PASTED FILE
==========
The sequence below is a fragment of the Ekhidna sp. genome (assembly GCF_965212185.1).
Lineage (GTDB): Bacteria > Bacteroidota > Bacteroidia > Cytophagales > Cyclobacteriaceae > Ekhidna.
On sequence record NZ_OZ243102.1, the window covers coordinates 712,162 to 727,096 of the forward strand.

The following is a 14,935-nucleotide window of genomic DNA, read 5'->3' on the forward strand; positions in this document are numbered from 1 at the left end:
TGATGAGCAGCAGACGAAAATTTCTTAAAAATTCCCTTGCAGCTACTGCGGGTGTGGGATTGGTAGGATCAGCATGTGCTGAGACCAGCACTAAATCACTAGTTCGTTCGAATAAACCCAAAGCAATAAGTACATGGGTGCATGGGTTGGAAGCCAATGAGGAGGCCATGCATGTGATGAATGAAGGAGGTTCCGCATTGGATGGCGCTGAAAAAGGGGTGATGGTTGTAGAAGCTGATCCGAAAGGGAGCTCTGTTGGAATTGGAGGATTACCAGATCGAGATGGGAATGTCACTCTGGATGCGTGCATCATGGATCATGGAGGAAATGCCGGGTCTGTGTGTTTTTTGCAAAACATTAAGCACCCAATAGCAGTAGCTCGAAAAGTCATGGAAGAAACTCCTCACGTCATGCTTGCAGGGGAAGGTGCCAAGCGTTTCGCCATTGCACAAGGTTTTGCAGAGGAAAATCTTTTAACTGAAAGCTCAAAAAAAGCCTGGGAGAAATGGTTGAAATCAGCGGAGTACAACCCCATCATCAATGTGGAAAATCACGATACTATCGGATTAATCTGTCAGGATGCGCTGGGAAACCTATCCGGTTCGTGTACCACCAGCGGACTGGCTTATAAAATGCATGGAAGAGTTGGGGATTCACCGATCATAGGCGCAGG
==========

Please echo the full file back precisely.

The sequence below is a fragment of the Ekhidna sp. genome (assembly GCF_965212185.1).
Lineage (GTDB): Bacteria > Bacteroidota > Bacteroidia > Cytophagales > Cyclobacteriaceae > Ekhidna.
On sequence record NZ_OZ243102.1, the window covers coordinates 712,162 to 727,096 of the forward strand.

The following is a 14,935-nucleotide window of genomic DNA, read 5'->3' on the forward strand; positions in this document are numbered from 1 at the left end:
TGATGAGCAGCAGACGAAAATTTCTTAAAAATTCCCTTGCAGCTACTGCGGGTGTGGGATTGGTAGGATCAGCATGTGCTGAGACCAGCACTAAATCACTAGTTCGTTCGAATAAACCCAAAGCAATAAGTACATGGGTGCATGGGTTGGAAGCCAATGAGGAGGCCATGCATGTGATGAATGAAGGAGGTTCCGCATTGGATGGCGCTGAAAAAGGGGTGATGGTTGTAGAAGCTGATCCGAAAGGGAGCTCTGTTGGAATTGGAGGATTACCAGATCGAGATGGGAATGTCACTCTGGATGCGTGCATCATGGATCATGGAGGAAATGCCGGGTCTGTGTGTTTTTTGCAAAACATTAAGCACCCAATAGCAGTAGCTCGAAAAGTCATGGAAGAAACTCCTCACGTCATGCTTGCAGGGGAAGGTGCCAAGCGTTTCGCCATTGCACAAGGTTTTGCAGAGGAAAATCTTTTAACTGAAAGCTCAAAAAAAGCCTGGGAGAAATGGTTGAAATCAGCGGAGTACAACCCCATCATCAATGTGGAAAATCACGATACTATCGGATTAATCTGTCAGGATGCGCTGGGAAACCTATCCGGTTCGTGTACCACCAGCGGACTGGCTTATAAAATGCATGGAAGAGTTGGGGATTCACCGATCATAGGCGCAGG